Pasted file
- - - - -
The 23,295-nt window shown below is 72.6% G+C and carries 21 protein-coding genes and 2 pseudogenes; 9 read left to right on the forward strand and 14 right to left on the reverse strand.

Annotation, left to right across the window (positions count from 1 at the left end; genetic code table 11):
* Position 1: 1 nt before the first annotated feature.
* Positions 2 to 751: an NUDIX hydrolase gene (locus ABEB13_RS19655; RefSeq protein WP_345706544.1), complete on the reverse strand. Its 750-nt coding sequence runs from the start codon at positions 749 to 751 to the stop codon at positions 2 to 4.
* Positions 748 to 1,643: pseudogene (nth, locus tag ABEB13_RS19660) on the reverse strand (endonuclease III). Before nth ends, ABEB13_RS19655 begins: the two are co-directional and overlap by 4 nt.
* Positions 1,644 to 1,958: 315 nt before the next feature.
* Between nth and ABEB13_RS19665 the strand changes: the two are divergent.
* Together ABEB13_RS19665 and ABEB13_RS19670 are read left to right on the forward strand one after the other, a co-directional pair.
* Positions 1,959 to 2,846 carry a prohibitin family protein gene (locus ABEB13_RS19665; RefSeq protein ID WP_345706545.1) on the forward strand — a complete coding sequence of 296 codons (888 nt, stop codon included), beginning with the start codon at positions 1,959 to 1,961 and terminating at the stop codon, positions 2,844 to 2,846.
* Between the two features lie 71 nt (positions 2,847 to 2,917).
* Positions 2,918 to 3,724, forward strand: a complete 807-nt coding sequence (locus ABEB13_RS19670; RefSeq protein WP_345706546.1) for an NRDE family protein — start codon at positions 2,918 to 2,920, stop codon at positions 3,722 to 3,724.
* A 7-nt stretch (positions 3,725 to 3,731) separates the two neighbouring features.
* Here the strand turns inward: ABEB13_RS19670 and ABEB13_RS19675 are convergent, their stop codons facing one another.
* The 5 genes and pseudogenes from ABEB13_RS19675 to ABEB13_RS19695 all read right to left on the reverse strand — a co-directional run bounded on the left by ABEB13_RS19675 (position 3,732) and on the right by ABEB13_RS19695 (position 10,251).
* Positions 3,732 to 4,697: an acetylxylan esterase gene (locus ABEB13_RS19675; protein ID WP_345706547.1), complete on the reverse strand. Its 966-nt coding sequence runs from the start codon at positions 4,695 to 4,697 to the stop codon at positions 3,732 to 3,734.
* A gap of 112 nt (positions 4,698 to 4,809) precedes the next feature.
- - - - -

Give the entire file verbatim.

The 23,295-nt window shown below is 72.6% G+C and carries 21 protein-coding genes and 2 pseudogenes; 9 read left to right on the forward strand and 14 right to left on the reverse strand.

Annotation, left to right across the window (positions count from 1 at the left end; genetic code table 11):
* Position 1: 1 nt before the first annotated feature.
* Positions 2 to 751: an NUDIX hydrolase gene (locus ABEB13_RS19655; RefSeq protein WP_345706544.1), complete on the reverse strand. Its 750-nt coding sequence runs from the start codon at positions 749 to 751 to the stop codon at positions 2 to 4.
* Positions 748 to 1,643: pseudogene (nth, locus tag ABEB13_RS19660) on the reverse strand (endonuclease III). Before nth ends, ABEB13_RS19655 begins: the two are co-directional and overlap by 4 nt.
* Positions 1,644 to 1,958: 315 nt before the next feature.
* Between nth and ABEB13_RS19665 the strand changes: the two are divergent.
* Together ABEB13_RS19665 and ABEB13_RS19670 are read left to right on the forward strand one after the other, a co-directional pair.
* Positions 1,959 to 2,846 carry a prohibitin family protein gene (locus ABEB13_RS19665; RefSeq protein ID WP_345706545.1) on the forward strand — a complete coding sequence of 296 codons (888 nt, stop codon included), beginning with the start codon at positions 1,959 to 1,961 and terminating at the stop codon, positions 2,844 to 2,846.
* Between the two features lie 71 nt (positions 2,847 to 2,917).
* Positions 2,918 to 3,724, forward strand: a complete 807-nt coding sequence (locus ABEB13_RS19670; RefSeq protein WP_345706546.1) for an NRDE family protein — start codon at positions 2,918 to 2,920, stop codon at positions 3,722 to 3,724.
* A 7-nt stretch (positions 3,725 to 3,731) separates the two neighbouring features.
* Here the strand turns inward: ABEB13_RS19670 and ABEB13_RS19675 are convergent, their stop codons facing one another.
* The 5 genes and pseudogenes from ABEB13_RS19675 to ABEB13_RS19695 all read right to left on the reverse strand — a co-directional run bounded on the left by ABEB13_RS19675 (position 3,732) and on the right by ABEB13_RS19695 (position 10,251).
* Positions 3,732 to 4,697: an acetylxylan esterase gene (locus ABEB13_RS19675; protein ID WP_345706547.1), complete on the reverse strand. Its 966-nt coding sequence runs from the start codon at positions 4,695 to 4,697 to the stop codon at positions 3,732 to 3,734.
* A gap of 112 nt (positions 4,698 to 4,809) precedes the next feature.